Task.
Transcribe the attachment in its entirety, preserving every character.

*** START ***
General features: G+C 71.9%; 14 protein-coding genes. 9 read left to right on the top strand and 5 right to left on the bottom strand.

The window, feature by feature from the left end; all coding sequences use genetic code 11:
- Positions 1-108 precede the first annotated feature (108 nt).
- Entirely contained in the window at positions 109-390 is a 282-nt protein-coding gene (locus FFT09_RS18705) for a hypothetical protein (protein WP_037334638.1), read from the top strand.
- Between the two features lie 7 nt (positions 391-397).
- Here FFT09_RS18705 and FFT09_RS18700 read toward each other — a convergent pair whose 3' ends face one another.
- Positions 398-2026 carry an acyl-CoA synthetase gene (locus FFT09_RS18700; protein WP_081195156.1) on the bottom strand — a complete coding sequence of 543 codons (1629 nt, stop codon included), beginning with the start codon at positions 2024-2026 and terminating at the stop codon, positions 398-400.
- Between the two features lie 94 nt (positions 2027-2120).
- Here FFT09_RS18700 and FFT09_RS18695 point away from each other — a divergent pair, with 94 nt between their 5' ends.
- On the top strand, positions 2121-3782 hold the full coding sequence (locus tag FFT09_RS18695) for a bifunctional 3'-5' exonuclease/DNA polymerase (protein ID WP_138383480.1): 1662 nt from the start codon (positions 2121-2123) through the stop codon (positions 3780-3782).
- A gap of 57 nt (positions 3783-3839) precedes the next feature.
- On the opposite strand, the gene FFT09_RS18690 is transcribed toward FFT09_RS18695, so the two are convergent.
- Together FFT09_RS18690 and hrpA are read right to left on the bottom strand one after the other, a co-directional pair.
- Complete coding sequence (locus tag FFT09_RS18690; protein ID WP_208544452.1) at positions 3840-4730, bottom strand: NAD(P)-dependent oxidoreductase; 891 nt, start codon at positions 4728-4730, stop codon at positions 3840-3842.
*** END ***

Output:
General features: G+C 71.9%; 14 protein-coding genes. 9 read left to right on the top strand and 5 right to left on the bottom strand.

The window, feature by feature from the left end; all coding sequences use genetic code 11:
- Positions 1-108 precede the first annotated feature (108 nt).
- Entirely contained in the window at positions 109-390 is a 282-nt protein-coding gene (locus FFT09_RS18705) for a hypothetical protein (protein WP_037334638.1), read from the top strand.
- Between the two features lie 7 nt (positions 391-397).
- Here FFT09_RS18705 and FFT09_RS18700 read toward each other — a convergent pair whose 3' ends face one another.
- Positions 398-2026 carry an acyl-CoA synthetase gene (locus FFT09_RS18700; protein WP_081195156.1) on the bottom strand — a complete coding sequence of 543 codons (1629 nt, stop codon included), beginning with the start codon at positions 2024-2026 and terminating at the stop codon, positions 398-400.
- Between the two features lie 94 nt (positions 2027-2120).
- Here FFT09_RS18700 and FFT09_RS18695 point away from each other — a divergent pair, with 94 nt between their 5' ends.
- On the top strand, positions 2121-3782 hold the full coding sequence (locus tag FFT09_RS18695) for a bifunctional 3'-5' exonuclease/DNA polymerase (protein ID WP_138383480.1): 1662 nt from the start codon (positions 2121-2123) through the stop codon (positions 3780-3782).
- A gap of 57 nt (positions 3783-3839) precedes the next feature.
- On the opposite strand, the gene FFT09_RS18690 is transcribed toward FFT09_RS18695, so the two are convergent.
- Together FFT09_RS18690 and hrpA are read right to left on the bottom strand one after the other, a co-directional pair.
- Complete coding sequence (locus tag FFT09_RS18690; protein ID WP_208544452.1) at positions 3840-4730, bottom strand: NAD(P)-dependent oxidoreductase; 891 nt, start codon at positions 4728-4730, stop codon at positions 3840-3842.